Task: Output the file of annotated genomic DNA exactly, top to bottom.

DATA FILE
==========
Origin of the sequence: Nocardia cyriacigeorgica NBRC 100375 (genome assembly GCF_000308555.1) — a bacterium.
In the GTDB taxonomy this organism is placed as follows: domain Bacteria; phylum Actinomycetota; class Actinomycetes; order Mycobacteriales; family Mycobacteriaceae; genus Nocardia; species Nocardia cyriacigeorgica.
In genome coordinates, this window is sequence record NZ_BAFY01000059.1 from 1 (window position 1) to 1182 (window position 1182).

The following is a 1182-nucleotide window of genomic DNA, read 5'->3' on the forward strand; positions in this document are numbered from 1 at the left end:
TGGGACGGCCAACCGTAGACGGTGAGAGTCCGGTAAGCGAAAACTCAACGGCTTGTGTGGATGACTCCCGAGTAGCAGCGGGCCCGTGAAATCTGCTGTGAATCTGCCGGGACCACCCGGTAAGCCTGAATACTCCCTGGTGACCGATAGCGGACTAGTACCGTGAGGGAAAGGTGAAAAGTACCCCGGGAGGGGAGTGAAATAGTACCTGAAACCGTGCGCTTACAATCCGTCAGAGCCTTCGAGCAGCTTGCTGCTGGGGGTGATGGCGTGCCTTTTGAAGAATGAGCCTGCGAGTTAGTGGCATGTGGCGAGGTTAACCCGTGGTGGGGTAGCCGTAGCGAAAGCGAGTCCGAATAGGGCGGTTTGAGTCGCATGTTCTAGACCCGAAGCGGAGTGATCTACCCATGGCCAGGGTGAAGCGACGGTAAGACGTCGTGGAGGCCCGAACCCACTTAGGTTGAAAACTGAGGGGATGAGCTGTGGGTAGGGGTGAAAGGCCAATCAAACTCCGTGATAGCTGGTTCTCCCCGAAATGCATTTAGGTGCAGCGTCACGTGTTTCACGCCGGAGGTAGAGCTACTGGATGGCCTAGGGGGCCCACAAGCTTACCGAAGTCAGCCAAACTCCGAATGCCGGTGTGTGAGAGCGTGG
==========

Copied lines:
Origin of the sequence: Nocardia cyriacigeorgica NBRC 100375 (genome assembly GCF_000308555.1) — a bacterium.
In the GTDB taxonomy this organism is placed as follows: domain Bacteria; phylum Actinomycetota; class Actinomycetes; order Mycobacteriales; family Mycobacteriaceae; genus Nocardia; species Nocardia cyriacigeorgica.
In genome coordinates, this window is sequence record NZ_BAFY01000059.1 from 1 (window position 1) to 1182 (window position 1182).

The following is a 1182-nucleotide window of genomic DNA, read 5'->3' on the forward strand; positions in this document are numbered from 1 at the left end:
TGGGACGGCCAACCGTAGACGGTGAGAGTCCGGTAAGCGAAAACTCAACGGCTTGTGTGGATGACTCCCGAGTAGCAGCGGGCCCGTGAAATCTGCTGTGAATCTGCCGGGACCACCCGGTAAGCCTGAATACTCCCTGGTGACCGATAGCGGACTAGTACCGTGAGGGAAAGGTGAAAAGTACCCCGGGAGGGGAGTGAAATAGTACCTGAAACCGTGCGCTTACAATCCGTCAGAGCCTTCGAGCAGCTTGCTGCTGGGGGTGATGGCGTGCCTTTTGAAGAATGAGCCTGCGAGTTAGTGGCATGTGGCGAGGTTAACCCGTGGTGGGGTAGCCGTAGCGAAAGCGAGTCCGAATAGGGCGGTTTGAGTCGCATGTTCTAGACCCGAAGCGGAGTGATCTACCCATGGCCAGGGTGAAGCGACGGTAAGACGTCGTGGAGGCCCGAACCCACTTAGGTTGAAAACTGAGGGGATGAGCTGTGGGTAGGGGTGAAAGGCCAATCAAACTCCGTGATAGCTGGTTCTCCCCGAAATGCATTTAGGTGCAGCGTCACGTGTTTCACGCCGGAGGTAGAGCTACTGGATGGCCTAGGGGGCCCACAAGCTTACCGAAGTCAGCCAAACTCCGAATGCCGGTGTGTGAGAGCGTGG